18 Jan 2018
Uncorking Opportunities in China’s Wine Market
Interview with Simon Cheung, Director, Rutherglen Estates of Australia
Simon Cheung moved from Hong Kong to Australia years ago and has been doing business there ever since. Because of his love for wine, Cheung had been keeping a close eye on the wine market. When the opportunity presented itself, he entered the mainland wine market. During his interview with HKTDC Research, Cheung shared his insights on the rapid changes and development of this market over the past few years, providing useful information to industry players looking to follow his lead.
Introducing Australian Wine to the Mainland Market
Explaining how he first became interested in the market, Cheung said: “During a visit to Hong Kong in 2005, I stumbled upon an article in the South China Morning Post on the mainland wine market. One of the remarks in it left a deep impression on me: the mainland wine market is just like an unopened bottle of wine, encapsulating immense potential. Several years later, out of mere chance, I was asked by a Chinese enterprise to help it identify and invest in a vineyard in Australia as well as supervise and take part in its mainland sales training activities. This was how I entered the mainland wine market.”
In 2013, Rayah, the brand of wine produced by Rutherglen Estates in Australia, made its way into the mainland market. Cheung said: “The way Rayah entered the market is quite different to other brands. Since the shareholders, that is, the Chinese enterprise, already had an established sales network, the brand was promoted in the form of B2B VIP client sales, taking advantage of the channel resources of the group’s nationwide network of some 100 branch companies. As such, the focus of the initial sales training was on how to equip sales staff with more professional knowledge about wine so as to facilitate transactions.”
Mainland Wine Market Grows in Leaps and Bounds
Cheung pointed out that the mainland wine market has undergone rapid changes since 2013. Over the last three years, sales have grown at a rate of more than 30% per annum. Red wine has accounted for the lion’s share of the market, making up more than 80% of wine sold.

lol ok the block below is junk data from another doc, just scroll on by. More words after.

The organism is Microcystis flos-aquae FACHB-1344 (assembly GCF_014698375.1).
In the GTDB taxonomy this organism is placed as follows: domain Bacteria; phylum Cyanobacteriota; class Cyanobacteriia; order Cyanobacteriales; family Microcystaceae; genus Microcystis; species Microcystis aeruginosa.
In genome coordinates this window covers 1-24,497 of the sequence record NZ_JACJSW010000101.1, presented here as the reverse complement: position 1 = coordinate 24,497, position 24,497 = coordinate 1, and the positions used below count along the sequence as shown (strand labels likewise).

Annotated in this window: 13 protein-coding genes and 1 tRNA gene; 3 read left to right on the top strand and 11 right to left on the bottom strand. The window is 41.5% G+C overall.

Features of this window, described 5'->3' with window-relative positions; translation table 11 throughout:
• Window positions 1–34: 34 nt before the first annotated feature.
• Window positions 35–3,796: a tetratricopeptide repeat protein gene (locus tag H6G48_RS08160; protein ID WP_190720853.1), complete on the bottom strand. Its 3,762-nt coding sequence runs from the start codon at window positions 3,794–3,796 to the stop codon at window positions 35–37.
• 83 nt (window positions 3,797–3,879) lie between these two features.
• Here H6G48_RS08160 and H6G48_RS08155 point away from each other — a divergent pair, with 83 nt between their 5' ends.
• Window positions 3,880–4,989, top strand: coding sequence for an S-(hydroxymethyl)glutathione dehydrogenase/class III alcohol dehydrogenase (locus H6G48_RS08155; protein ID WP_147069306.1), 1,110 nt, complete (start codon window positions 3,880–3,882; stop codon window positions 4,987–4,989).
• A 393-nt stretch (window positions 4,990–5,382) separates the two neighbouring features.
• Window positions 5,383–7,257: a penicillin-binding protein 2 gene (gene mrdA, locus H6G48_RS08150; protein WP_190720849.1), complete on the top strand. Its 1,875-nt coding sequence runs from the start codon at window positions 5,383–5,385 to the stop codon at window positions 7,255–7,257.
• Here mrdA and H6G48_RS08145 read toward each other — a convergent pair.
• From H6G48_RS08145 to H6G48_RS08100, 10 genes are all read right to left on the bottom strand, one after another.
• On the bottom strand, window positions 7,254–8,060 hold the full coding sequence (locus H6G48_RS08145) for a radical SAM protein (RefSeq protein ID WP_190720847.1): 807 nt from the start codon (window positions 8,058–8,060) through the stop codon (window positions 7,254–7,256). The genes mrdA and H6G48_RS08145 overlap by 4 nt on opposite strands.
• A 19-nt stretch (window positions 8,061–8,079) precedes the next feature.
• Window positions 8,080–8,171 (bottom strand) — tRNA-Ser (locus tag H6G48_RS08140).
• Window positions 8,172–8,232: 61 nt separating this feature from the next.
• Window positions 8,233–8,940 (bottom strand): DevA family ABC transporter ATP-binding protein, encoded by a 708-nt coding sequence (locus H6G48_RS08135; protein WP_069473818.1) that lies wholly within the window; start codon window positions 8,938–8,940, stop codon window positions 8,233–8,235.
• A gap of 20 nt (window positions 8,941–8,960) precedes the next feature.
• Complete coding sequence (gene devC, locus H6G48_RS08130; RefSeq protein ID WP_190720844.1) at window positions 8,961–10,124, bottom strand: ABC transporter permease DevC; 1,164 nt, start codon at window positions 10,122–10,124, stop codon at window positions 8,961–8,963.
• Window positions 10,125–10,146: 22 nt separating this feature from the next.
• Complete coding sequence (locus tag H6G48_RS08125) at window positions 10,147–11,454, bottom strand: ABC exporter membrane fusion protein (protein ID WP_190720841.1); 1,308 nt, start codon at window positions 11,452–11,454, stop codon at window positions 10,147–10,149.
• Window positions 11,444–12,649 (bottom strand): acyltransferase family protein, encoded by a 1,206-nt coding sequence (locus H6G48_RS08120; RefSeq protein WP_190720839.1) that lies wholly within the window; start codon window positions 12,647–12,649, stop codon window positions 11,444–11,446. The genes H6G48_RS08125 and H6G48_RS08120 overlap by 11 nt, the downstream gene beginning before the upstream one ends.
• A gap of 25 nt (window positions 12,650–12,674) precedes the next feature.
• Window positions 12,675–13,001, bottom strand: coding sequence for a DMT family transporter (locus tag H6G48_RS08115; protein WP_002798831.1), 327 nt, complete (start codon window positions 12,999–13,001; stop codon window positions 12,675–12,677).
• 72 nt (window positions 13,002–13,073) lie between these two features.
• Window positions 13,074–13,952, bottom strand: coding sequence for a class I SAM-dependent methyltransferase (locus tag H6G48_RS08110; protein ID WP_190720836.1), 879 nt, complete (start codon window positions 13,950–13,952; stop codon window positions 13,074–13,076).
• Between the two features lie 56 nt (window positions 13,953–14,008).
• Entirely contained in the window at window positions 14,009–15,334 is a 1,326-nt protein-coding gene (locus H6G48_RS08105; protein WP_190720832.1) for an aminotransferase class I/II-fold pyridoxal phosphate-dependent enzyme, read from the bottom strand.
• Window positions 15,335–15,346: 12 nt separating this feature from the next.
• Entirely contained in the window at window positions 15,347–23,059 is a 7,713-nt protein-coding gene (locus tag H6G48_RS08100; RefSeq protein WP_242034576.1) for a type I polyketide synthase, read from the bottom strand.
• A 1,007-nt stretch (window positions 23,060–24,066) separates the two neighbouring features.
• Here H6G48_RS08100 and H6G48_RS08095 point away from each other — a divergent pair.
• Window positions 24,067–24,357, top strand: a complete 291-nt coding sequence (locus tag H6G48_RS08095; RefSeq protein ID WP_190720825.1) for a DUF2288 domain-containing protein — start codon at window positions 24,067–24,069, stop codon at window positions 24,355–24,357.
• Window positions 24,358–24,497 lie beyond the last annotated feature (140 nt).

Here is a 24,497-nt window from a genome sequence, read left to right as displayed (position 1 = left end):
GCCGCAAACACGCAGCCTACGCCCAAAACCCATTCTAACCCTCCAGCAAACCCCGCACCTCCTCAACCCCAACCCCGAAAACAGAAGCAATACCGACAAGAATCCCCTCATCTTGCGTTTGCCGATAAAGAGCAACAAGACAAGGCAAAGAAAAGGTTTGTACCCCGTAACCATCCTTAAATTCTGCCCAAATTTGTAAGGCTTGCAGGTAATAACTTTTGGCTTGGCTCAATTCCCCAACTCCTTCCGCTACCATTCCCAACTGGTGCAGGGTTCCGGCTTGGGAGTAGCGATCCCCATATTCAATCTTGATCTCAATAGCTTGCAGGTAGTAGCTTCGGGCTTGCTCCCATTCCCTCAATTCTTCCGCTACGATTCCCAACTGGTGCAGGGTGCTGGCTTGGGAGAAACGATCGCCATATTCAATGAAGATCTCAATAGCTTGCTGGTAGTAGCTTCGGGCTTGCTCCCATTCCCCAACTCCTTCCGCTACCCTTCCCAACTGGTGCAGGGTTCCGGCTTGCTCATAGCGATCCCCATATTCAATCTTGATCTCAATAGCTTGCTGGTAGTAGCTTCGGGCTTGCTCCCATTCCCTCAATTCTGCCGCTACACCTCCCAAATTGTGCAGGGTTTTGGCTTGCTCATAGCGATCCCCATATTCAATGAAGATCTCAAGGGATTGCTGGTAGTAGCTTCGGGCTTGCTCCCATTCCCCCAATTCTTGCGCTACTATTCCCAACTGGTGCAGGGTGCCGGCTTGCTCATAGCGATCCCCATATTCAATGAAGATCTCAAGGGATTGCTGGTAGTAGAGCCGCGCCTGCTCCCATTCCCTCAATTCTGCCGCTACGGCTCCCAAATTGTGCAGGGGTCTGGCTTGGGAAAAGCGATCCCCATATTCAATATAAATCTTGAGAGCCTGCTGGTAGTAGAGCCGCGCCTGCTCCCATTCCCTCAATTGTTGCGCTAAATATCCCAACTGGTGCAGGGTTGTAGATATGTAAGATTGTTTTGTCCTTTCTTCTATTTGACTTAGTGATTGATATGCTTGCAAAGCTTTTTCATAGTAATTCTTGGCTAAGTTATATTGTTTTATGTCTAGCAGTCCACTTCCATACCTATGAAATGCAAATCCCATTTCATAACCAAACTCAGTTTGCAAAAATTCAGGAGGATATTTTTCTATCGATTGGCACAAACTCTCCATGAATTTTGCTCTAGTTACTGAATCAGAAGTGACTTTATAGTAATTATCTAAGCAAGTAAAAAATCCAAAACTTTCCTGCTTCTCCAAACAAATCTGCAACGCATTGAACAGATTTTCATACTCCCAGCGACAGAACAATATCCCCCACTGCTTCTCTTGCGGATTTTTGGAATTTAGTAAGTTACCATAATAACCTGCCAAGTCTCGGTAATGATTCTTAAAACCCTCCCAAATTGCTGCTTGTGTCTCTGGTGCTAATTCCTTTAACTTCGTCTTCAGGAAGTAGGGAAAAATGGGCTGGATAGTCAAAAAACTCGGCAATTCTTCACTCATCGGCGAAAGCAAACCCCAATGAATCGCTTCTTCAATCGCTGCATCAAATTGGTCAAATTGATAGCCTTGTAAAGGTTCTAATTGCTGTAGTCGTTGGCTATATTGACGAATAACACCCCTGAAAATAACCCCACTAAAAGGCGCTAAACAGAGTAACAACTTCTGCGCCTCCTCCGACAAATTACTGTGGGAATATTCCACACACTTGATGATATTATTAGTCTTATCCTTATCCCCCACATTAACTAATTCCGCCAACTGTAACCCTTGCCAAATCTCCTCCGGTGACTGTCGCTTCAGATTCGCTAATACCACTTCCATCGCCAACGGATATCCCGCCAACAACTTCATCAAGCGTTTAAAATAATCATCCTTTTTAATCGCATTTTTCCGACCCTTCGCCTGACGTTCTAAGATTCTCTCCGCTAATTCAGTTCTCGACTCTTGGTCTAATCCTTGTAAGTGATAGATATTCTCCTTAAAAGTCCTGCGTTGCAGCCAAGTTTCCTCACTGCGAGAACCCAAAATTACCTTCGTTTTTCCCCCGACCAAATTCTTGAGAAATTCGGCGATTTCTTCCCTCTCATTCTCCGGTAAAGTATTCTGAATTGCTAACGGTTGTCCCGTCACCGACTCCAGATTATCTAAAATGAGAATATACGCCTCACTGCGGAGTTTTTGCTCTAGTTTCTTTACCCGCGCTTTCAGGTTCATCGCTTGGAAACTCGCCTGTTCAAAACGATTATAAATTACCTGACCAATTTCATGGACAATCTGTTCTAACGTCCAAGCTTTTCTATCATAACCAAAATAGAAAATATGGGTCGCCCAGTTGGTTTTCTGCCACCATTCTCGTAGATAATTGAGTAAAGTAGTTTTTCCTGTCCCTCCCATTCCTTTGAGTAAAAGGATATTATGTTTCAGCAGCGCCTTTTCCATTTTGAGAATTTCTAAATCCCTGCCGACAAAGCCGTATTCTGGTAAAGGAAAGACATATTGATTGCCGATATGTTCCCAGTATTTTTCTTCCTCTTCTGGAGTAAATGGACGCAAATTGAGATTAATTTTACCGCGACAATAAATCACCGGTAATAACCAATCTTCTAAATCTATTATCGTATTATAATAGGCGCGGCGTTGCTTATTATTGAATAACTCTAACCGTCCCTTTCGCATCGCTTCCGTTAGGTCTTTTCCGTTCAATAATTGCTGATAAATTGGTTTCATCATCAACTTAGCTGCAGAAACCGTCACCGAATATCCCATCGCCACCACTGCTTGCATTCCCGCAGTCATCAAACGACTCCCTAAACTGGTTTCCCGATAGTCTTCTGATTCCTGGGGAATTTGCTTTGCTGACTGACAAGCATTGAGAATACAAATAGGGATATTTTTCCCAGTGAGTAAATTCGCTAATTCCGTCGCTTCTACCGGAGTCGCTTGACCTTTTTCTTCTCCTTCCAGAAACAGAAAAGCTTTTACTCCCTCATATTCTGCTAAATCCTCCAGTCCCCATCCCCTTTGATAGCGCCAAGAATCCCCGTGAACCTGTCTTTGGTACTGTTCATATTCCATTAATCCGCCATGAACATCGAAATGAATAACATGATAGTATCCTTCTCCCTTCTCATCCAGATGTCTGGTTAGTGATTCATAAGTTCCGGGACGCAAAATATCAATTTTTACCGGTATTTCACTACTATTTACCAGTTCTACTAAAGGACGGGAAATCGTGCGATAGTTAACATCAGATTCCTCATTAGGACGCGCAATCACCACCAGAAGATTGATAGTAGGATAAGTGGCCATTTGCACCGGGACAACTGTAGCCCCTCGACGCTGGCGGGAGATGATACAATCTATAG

The booming market has attracted a large number of opportunists and money grabbers, and Cheung described how one successful company had been affected by this. He said: “Penfolds, which entered the mainland at an early stage, is the most well-known Australian wine brand on the mainland. Three of Penfolds’ series – BIN 128, 389 and 407 – are best-sellers. However, because it is highly popular, an increasing number of counterfeit brands have emerged, and passing-off and fake wines are rampant on the mainland.”
Cheung emphasised: “Attention must be paid to the registration and protection of brands in China in order to better safeguard the interest of the brand.”
Rise of Young People Market and Medium to High-End Market
Cheung said he tried promoting his brand when he first entered the mainland wine market in 2013 by taking part in local trade fairs. He said: “We mainly participated in sugar and wine fairs on the mainland. At the time, industry players visiting the fairs were basically middle-aged people in their 50s, and the mentality of local distributors was mainly to find some cheap products.”
Cheung explained that the people attending the fairs back then had little knowledge about wine, but that has now changed, saying: “In May this year, when we participated in the Wine Australia China Roadshow 2017 organised by Wine Australia, we found that the industry players who approached us were mostly young people in their 20s and 30s. They have good knowledge about wine and are good at searching online about the reputation and sales of the brand in Australia. This made reaching intent for co-operation much easier.”
It is clear that more and more young people on the mainland are beginning to develop the habit of drinking wine. With the help of the internet, mainland consumers are gradually acquiring more knowledge about wine and an increasing number are now becoming more familiar with different kinds of wine, different types of grapes, and products from different countries, which enables them to select brands that suit their tastes best. Furthermore, there are clear signs of the emergence of an upper-middle market segment.
Cheung said: “In the past few years, mainland consumers have had more chances to travel abroad, had more interactions with the outside world, and have acquired more exposure and knowledge. I can clearly see that their wine knowledge has increased. In the past they only knew about old world wines, such as those from traditional European countries like France, Spain and Portugal. But now they have more exposure to and knowledge about new world wines, including those from Australia, New Zealand and Chile. They have more in-depth knowledge about different types of grapes and places of production. They have also tasted more wines and developed a more discerning palate. These knowledgeable consumers are beginning to accept higher prices for wines. The top-notch wine of our brand is priced at RMB880 per bottle, and some clients will place orders directly. As mainland consumers’ wine knowledge becomes broader and deeper, I expect medium to high-end wines to witness strong growth.”
Online Shops and Restaurants Becoming More Popular Channels